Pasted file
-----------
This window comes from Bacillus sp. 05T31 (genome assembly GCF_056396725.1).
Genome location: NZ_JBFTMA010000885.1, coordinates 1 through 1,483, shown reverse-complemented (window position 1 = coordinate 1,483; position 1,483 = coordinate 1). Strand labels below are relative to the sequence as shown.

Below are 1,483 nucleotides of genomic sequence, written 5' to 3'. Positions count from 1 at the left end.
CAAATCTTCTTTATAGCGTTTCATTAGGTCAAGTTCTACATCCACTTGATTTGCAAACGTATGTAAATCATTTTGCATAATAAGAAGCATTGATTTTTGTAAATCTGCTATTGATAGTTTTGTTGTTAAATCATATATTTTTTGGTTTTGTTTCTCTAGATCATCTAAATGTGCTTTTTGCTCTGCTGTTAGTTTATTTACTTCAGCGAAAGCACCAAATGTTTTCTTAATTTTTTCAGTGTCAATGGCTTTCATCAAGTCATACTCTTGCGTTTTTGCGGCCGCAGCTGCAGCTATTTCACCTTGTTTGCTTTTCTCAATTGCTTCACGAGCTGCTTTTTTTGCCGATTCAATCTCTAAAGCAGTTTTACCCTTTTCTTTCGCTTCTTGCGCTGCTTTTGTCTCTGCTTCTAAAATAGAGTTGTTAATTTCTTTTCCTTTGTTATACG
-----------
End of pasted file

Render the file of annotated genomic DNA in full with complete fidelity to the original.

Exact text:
This window comes from Bacillus sp. 05T31 (genome assembly GCF_056396725.1).
Genome location: NZ_JBFTMA010000885.1, coordinates 1 through 1,483, shown reverse-complemented (window position 1 = coordinate 1,483; position 1,483 = coordinate 1). Strand labels below are relative to the sequence as shown.

Below are 1,483 nucleotides of genomic sequence, written 5' to 3'. Positions count from 1 at the left end.
CAAATCTTCTTTATAGCGTTTCATTAGGTCAAGTTCTACATCCACTTGATTTGCAAACGTATGTAAATCATTTTGCATAATAAGAAGCATTGATTTTTGTAAATCTGCTATTGATAGTTTTGTTGTTAAATCATATATTTTTTGGTTTTGTTTCTCTAGATCATCTAAATGTGCTTTTTGCTCTGCTGTTAGTTTATTTACTTCAGCGAAAGCACCAAATGTTTTCTTAATTTTTTCAGTGTCAATGGCTTTCATCAAGTCATACTCTTGCGTTTTTGCGGCCGCAGCTGCAGCTATTTCACCTTGTTTGCTTTTCTCAATTGCTTCACGAGCTGCTTTTTTTGCCGATTCAATCTCTAAAGCAGTTTTACCCTTTTCTTTCGCTTCTTGCGCTGCTTTTGTCTCTGCTTCTAAAATAGAGTTGTTAATTTCTTTTCCTTTGTTATACG